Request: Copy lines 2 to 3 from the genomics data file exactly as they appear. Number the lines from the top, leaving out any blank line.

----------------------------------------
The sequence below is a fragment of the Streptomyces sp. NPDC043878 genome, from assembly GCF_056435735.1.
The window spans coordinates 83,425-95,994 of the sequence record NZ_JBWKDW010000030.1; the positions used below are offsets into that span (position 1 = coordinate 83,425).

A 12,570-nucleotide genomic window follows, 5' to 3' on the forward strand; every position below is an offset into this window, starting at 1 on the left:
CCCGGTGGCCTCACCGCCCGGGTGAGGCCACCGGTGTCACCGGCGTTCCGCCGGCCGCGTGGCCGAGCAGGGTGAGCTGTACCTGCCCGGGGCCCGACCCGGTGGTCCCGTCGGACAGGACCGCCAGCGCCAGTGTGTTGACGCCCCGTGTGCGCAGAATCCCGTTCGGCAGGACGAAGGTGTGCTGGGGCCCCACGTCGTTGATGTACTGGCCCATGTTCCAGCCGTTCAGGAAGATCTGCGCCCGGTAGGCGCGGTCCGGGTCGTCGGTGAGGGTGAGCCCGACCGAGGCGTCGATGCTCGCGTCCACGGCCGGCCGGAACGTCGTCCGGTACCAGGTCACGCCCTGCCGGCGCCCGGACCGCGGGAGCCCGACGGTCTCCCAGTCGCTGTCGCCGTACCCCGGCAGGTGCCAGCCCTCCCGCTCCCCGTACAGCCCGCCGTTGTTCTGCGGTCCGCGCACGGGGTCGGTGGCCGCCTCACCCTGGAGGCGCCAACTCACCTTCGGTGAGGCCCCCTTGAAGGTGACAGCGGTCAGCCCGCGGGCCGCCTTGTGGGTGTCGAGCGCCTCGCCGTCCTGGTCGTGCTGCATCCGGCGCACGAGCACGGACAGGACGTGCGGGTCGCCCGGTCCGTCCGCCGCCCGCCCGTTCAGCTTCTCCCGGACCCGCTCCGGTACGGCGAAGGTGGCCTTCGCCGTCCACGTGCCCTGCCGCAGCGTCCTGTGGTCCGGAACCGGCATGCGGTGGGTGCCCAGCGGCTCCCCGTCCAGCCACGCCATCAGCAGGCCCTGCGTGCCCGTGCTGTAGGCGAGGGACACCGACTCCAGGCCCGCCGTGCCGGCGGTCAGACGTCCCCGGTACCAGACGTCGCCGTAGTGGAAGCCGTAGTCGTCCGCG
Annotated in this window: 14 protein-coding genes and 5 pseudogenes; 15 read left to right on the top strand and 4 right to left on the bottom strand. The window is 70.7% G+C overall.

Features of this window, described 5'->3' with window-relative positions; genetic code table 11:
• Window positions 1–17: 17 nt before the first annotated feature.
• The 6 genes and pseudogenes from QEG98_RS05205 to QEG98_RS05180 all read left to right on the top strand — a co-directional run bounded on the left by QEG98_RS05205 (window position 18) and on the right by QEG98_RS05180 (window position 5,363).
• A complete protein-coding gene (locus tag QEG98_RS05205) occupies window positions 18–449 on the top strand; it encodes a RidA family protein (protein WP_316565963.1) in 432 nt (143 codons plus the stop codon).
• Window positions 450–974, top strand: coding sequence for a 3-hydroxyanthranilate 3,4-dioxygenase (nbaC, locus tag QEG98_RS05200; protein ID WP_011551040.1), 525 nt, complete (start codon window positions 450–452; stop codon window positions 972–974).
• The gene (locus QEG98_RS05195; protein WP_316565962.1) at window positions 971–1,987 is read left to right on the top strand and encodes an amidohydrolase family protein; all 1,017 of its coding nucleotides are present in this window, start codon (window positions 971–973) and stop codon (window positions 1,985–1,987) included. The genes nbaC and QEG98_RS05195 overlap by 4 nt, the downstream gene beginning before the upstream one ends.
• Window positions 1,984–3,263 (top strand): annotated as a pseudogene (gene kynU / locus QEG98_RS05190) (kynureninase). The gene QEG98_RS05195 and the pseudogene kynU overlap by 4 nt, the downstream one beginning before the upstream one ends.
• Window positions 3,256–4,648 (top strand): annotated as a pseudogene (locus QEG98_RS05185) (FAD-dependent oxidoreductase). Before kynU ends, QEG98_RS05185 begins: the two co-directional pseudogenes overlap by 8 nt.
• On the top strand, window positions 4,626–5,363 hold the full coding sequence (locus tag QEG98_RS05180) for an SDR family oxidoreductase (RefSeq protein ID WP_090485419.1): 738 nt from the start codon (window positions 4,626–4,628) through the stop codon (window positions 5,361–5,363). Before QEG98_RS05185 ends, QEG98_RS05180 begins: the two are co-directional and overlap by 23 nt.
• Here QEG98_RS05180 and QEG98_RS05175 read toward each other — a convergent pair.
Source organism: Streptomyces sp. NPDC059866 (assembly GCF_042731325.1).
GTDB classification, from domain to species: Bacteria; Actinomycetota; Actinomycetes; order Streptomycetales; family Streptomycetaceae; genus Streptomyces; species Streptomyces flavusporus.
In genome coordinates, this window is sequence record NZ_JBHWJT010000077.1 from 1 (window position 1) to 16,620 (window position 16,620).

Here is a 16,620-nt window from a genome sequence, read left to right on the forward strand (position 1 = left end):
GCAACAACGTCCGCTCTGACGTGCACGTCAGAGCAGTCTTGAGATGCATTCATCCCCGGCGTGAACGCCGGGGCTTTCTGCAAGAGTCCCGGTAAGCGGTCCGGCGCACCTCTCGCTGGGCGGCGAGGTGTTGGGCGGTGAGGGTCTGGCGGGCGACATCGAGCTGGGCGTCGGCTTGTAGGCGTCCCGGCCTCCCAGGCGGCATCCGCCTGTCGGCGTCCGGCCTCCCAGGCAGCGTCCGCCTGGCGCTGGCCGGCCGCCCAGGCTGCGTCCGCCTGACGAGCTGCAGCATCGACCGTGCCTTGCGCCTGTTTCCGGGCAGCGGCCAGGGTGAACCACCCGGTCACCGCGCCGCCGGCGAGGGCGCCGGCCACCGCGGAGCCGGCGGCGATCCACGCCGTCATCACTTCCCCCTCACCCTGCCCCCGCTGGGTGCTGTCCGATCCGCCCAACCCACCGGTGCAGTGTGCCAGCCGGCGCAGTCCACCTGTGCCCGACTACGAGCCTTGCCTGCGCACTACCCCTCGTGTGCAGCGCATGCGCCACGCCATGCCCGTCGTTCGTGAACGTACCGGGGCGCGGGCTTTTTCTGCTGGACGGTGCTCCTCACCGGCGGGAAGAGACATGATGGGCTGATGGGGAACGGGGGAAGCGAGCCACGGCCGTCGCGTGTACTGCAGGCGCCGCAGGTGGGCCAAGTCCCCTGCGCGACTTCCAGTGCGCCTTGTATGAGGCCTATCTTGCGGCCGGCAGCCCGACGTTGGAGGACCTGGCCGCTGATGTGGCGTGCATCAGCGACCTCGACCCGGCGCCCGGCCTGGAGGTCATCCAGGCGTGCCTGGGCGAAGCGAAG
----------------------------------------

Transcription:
The window spans coordinates 83,425-95,994 of the sequence record NZ_JBWKDW010000030.1; the positions used below are offsets into that span (position 1 = coordinate 83,425).

A 12,570-nucleotide genomic window follows, 5' to 3' on the forward strand; every position below is an offset into this window, starting at 1 on the left: